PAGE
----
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Gentle Giant - Three Friends CD (album) cover

THREE FRIENDS

Gentle Giant

 

Eclectic Prog

4.11 | 1098 ratings

From Progarchives.com, the ultimate progressive rock music website

FragileKings
Prog Reviewer
4 stars Gentle Giant was one of those classic bands with which I felt I had to become acquainted for my prog education. The problem was that every time I tried to listen to samples from their albums I was quickly put off. They just sounded too weird to me. Renaissance barbershop quartet with jazz and eclectica. Let's just be as obtuse and peculiar as we can, boys! Nope. I wasn't getting it.

As it so happened, I never gave up and eventually downloaded 'Alucard' from their debut from iTunes. That song captured me and soon I was looking at the reviews of their albums. 'Three Friends' was said to have some hard rock on it and that was the selling point. I ordered it and sunk my ears into this concoction of Gentle Giant's.

Surprisingly, I found the album to be quite listenable. It's actually not as weird as some of what I had heard (I now have 'Acquiring the Taste' as well and that's more bizarre at times). The prologue is a pretty decent rock song with a strong progressive vibe, featuring some of their unique vocal arrangements but in an easy to follow way. The three main story songs about the three friends are also very good, in my opinion. 'Working All Day' is lower in tone with some saxophone and vocals in the lower register. 'Mister Class and Quality?' is fairly typical of early seventies music with organ, a nice beat, some violin, and some good electric guitar playing.

'Peel the Paint' is where the album really hits it home though. The beginning is cautious and suspenseful as we see the artist painting. There are some lovely violins to add class. However, the second part of the song turns into a heavy rocker with Kerry Minear delivering a husky, gravel-voiced rock vocal as the lyrics turn to the darker side of the artist's life. There's a guitar and drum duet that is simply calls for wringing the air with an air guitar performance by the listener. It reminds me of the battle between the two wizards (guitar and drums) on Uriah Heep's 'The Magician's Birthday'. Wonderful stuff. Though the strained guitar notes get replaced by milder effects the song by no means lays low. It concludes with more of Kerry and a dramatic closure of guitar, sax, bass, drums, and organ.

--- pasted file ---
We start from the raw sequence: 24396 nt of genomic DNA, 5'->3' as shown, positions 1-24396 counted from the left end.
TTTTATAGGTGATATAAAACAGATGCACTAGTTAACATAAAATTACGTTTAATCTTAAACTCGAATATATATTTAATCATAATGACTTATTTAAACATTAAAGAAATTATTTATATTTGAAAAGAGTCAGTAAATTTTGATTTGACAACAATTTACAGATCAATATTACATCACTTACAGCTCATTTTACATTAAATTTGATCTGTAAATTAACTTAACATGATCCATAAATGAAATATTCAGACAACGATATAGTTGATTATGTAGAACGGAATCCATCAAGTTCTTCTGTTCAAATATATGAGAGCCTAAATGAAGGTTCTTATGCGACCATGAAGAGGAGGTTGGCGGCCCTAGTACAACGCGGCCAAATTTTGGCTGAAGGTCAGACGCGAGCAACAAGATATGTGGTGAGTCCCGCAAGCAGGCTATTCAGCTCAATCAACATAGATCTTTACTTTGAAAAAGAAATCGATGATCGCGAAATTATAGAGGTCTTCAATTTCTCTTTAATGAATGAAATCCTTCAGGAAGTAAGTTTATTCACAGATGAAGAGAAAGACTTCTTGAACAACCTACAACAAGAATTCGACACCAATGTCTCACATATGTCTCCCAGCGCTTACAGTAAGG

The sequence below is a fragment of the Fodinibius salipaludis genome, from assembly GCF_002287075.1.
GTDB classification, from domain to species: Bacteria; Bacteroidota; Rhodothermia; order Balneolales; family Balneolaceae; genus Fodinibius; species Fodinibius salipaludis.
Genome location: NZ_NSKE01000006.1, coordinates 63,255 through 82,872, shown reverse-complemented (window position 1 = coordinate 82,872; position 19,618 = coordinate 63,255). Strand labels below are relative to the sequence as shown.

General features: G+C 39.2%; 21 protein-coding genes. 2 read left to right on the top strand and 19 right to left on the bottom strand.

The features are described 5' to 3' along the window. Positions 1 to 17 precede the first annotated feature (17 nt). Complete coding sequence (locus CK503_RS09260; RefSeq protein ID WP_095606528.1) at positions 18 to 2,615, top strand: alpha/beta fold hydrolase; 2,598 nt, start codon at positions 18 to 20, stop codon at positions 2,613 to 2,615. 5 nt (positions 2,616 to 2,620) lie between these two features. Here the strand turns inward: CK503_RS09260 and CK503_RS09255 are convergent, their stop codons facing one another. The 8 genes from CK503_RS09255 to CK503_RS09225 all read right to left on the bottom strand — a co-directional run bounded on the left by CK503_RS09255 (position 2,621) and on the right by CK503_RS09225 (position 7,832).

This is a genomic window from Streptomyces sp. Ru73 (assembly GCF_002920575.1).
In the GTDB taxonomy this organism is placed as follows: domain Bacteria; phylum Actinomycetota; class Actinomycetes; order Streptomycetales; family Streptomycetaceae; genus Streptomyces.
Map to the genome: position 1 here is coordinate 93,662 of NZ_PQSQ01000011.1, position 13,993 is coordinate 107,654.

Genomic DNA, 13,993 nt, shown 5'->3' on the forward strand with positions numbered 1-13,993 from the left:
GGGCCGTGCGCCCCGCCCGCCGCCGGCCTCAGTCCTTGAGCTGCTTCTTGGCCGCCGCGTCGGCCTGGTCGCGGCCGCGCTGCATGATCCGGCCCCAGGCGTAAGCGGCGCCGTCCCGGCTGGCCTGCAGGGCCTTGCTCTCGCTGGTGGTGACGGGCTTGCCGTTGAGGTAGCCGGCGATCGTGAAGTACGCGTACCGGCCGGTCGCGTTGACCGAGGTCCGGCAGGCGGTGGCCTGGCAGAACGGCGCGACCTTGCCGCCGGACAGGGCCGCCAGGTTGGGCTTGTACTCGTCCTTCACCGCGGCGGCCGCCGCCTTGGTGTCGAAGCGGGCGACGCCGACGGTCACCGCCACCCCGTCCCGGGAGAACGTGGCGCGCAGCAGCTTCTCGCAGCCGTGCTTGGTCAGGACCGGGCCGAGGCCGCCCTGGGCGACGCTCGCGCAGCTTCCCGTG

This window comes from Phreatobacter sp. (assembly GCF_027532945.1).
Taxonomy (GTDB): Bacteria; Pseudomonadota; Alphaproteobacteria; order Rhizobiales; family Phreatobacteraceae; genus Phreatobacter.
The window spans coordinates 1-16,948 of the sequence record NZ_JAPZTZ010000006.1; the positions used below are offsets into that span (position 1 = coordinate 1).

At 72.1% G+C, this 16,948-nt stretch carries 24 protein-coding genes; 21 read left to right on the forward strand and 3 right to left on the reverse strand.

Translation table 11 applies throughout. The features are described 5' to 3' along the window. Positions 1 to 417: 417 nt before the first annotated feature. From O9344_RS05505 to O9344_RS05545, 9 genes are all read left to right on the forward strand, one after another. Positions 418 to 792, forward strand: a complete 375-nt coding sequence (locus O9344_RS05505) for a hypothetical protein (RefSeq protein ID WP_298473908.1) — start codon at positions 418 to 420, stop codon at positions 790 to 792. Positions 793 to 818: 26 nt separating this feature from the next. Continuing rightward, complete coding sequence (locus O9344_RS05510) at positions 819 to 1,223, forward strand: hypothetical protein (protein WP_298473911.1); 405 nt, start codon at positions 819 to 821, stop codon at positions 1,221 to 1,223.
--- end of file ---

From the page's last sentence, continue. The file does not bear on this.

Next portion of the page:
The only real weird part on the album I feel is 'Schooldays' which includes some of GG's more adventurous vocal works and features a shaky performance by young Calvin Shulman, the son of one of the Shulman brothers. The boy was nervous claim the CD liner notes and it shows. But if I were recording an album and needed a boy's voice I am sure I would ask my son too.

The music here is bold and vigorous but not as experimental as on some of their other albums. As such, this is an easy album to enjoy and a safe stepping stone to access the band. It still has the band showing off their skill though. As I mentioned above, I also have 'Acquiring the Taste' which is a lot more off the beaten path. I'm tempted to buy 'Octopus' and maybe one or two albums more as there are a few here that are highly rated but I am not sure what to expect yet. Definitely a good album but compared to some of GG's other more progressive works, I am not sure that it is exactly essential. But I still feel it has enough highlights to make it better than just good.

FragileKings | 4/5 |

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